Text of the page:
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here we are, let's imagine we are the citizens of philadelphia, picking it up. i don't know if they got it from news stands or if it was posted on the street, reading it and trying to decide whether or not they would allow the ratifying conventions to approve it and to speak in their name. why was the constitution proposed? after jefferson wrote the declaration of independence, the revolutionary war was fought, and the 13 colonies created a government under document known as the articles of confederation. passed in 1777 by the continental congress. it was drafted in 1776 and approved in 1777. so we see from the explanation that it was six pages long. it contained 13 articles, but there was a problem with the articles of confederation. it was too loose a union.
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and as a result, the government that resulted was not strong enough to wage war, to maintain fiscal unity, to manage the economy. during the revolutionary war, george washington famously struggled to get the funds necessary to actually conduct the war. he was always writing to the continental congress asking for more money. under the articles of confederation, the colonies were not able to avoid that problem with lack of coordination. as a result, there was unrest. debtors rebellions transfixed the framers. shea's rebellion in massachusetts where debtors rioted and refused to pay creditors alarmed people like james madison who believed the first object of government was the protection of private property. and madison, therefore, and others like him, faced a dilemma. on the one hand, they wanted the government that was strong enough to do what the articles of confederation could not do, which was to allow the raising
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of taxes for war and economic union, but on the other hand, they wanted a government constrained enough not to menace the basic unalienable natural rights that they thought the government was created to protect. so this is the central drama in the constitution. how to create that balance. and there were different proposals for structuring the government. there were proposals to create the legislature, that is one house or a bicameral legislature, two houses, and that was the option eventually chosen, blending representations from the small states who each got two votes in the senate, with representation from the large states, who were represented by population in the house. that separation of the house and senate was one of the ways that madison and the other framers insisted on separating power to insure that one branch didn't become tyrannical and dominate the others. madison was most concerned about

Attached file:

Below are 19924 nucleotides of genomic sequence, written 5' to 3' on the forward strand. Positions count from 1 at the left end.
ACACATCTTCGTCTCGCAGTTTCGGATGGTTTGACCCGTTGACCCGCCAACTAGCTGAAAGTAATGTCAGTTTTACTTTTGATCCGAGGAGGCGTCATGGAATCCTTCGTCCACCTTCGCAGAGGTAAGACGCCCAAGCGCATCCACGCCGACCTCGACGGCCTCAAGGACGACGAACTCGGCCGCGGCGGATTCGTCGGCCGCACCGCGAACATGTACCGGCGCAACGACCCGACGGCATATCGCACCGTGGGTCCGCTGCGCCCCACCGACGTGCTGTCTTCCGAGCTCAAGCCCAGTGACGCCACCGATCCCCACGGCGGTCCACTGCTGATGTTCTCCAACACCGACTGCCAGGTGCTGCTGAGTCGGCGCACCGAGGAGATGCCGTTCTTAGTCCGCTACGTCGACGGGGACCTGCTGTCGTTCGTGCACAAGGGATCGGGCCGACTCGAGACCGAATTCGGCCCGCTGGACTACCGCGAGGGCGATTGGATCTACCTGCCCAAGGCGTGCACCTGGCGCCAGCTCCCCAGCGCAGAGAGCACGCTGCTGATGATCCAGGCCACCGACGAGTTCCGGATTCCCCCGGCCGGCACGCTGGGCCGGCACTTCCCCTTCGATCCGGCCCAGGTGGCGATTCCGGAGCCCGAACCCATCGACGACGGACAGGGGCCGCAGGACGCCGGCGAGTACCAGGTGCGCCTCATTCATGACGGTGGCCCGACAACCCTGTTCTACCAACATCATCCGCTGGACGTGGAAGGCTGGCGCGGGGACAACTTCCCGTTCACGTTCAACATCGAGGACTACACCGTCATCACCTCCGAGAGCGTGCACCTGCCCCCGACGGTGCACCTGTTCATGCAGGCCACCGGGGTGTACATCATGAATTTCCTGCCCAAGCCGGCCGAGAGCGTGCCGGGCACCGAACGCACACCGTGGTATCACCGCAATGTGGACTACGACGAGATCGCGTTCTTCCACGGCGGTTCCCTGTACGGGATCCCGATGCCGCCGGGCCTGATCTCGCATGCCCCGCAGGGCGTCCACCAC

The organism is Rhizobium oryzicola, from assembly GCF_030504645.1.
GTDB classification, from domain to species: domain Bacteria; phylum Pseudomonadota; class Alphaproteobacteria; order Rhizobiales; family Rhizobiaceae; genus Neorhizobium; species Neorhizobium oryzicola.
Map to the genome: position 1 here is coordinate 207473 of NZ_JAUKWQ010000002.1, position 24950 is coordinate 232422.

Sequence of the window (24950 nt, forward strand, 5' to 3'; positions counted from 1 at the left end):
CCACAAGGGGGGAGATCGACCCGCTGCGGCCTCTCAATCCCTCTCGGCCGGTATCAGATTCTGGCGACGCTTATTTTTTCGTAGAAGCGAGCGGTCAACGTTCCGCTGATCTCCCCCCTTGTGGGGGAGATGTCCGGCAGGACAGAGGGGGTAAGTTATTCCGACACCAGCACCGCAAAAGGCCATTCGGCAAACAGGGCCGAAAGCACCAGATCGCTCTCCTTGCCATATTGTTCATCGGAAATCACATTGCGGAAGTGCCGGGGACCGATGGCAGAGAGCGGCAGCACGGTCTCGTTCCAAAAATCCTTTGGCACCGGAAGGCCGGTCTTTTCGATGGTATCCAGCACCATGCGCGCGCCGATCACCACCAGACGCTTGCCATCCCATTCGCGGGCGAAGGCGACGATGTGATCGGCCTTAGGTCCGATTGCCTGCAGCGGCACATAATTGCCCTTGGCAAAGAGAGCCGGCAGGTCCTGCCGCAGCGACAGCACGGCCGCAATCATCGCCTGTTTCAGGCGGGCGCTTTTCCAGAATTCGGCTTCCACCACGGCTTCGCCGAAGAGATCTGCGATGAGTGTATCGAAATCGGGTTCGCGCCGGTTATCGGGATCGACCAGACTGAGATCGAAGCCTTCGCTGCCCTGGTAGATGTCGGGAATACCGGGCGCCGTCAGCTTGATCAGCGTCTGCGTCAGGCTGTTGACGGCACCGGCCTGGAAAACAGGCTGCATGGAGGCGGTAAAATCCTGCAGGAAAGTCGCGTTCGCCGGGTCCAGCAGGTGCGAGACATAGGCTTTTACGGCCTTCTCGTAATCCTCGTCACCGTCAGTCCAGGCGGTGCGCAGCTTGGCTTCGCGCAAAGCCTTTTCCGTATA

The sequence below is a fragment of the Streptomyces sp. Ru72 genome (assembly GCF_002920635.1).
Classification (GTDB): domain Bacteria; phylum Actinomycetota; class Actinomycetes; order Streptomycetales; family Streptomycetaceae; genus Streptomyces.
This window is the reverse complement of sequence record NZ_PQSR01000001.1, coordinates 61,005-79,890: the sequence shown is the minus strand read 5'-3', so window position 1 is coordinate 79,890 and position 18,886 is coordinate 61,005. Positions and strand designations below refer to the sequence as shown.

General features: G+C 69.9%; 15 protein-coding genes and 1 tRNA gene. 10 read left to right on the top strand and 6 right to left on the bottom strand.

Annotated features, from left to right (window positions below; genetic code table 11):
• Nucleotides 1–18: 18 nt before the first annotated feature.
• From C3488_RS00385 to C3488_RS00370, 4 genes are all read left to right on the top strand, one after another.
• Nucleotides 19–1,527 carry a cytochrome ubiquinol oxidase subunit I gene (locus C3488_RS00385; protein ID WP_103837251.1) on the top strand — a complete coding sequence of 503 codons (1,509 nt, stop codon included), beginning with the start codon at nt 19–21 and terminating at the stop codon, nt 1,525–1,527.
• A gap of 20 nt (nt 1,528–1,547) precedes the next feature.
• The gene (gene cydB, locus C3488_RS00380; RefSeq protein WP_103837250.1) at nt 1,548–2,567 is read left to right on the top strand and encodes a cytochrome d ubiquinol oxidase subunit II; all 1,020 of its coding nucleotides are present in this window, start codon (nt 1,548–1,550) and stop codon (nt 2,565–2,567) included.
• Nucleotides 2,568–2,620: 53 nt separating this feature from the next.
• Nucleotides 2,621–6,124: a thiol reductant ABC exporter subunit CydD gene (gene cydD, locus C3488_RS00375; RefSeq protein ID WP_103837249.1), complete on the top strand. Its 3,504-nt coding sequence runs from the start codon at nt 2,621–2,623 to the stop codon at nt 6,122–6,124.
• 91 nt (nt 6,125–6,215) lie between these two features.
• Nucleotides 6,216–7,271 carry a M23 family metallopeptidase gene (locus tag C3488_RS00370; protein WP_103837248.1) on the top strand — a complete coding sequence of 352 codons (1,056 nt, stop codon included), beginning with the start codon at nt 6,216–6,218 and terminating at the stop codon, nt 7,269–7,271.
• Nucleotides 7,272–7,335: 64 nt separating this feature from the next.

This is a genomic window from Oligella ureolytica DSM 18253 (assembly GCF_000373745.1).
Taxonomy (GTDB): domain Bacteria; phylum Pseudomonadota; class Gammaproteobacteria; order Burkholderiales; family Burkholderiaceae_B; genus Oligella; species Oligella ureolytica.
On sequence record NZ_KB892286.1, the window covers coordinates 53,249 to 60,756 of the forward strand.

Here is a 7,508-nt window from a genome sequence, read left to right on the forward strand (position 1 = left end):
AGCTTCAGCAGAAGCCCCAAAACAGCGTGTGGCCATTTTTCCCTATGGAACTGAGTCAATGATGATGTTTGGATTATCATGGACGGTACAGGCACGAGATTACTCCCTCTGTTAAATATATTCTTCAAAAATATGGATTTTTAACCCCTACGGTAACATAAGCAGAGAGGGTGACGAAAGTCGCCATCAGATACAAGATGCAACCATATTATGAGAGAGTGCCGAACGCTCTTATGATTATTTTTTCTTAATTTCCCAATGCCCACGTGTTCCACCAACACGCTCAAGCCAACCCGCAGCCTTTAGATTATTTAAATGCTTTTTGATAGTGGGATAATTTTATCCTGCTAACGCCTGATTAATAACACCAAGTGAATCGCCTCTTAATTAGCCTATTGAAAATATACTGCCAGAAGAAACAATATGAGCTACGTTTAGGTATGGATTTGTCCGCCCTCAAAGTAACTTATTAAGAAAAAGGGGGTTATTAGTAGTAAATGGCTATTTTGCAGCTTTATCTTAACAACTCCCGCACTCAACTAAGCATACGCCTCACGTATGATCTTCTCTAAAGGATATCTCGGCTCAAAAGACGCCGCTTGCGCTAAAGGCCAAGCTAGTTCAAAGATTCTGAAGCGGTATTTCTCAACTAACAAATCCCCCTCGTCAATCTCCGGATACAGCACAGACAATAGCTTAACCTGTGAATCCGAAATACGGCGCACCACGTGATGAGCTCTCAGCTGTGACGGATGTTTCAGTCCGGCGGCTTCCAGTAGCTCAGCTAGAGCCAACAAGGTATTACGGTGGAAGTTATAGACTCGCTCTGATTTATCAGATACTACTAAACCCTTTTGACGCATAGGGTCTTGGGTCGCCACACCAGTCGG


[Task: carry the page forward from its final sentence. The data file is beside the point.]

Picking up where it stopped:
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tyranny in the legislative branch. he saw what happened to states legislatures onto the articles, threatened private property and refused to pay the war debts. so he wants to constrain congress. in article one of the constitution, he set out a government of limited powers, but the idea is that the power isn't granted, then it's reserved or retained by the people. the presidency is also spelled out, although there was less attention paid to the president and abused by the executive branch than the legislative branch and also the judicial branch is created as well. at the constitutional convention, toward the end, a big debate arose about whether or not to include a bill of rights. anti-federalists like george mason from virginia, who had written the virginia declaration of rights that was the most important source of jefferson's declaration of independence, had
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initially supported the constitution, but became concerned because it didn't include a declaration of rights, the government might menace the natural rights it was created to protect. so mason and two others, gary of massachusetts, and edmund randolph, refused to sign the constitution because it didn't contain a bill of right. james madison initially denied the need for a bill of rights on two grounds. he said it could be unnecessary or dangerous. unnecessary because the constitution itself was a bill of rights by constraining congress and only granting it enumerated powers, it insures government couldn't threaten liberty, but he also worried it wasn't necessary because if you wrote down certain rights, people in the future might assume if the right wasn't written down, it wasn't protected. that's why he initially said no. based on the opposition of the anti-federalists, people in the states who read copies of the constitution like this one in the pennsylvania packet began to demand a bill of right and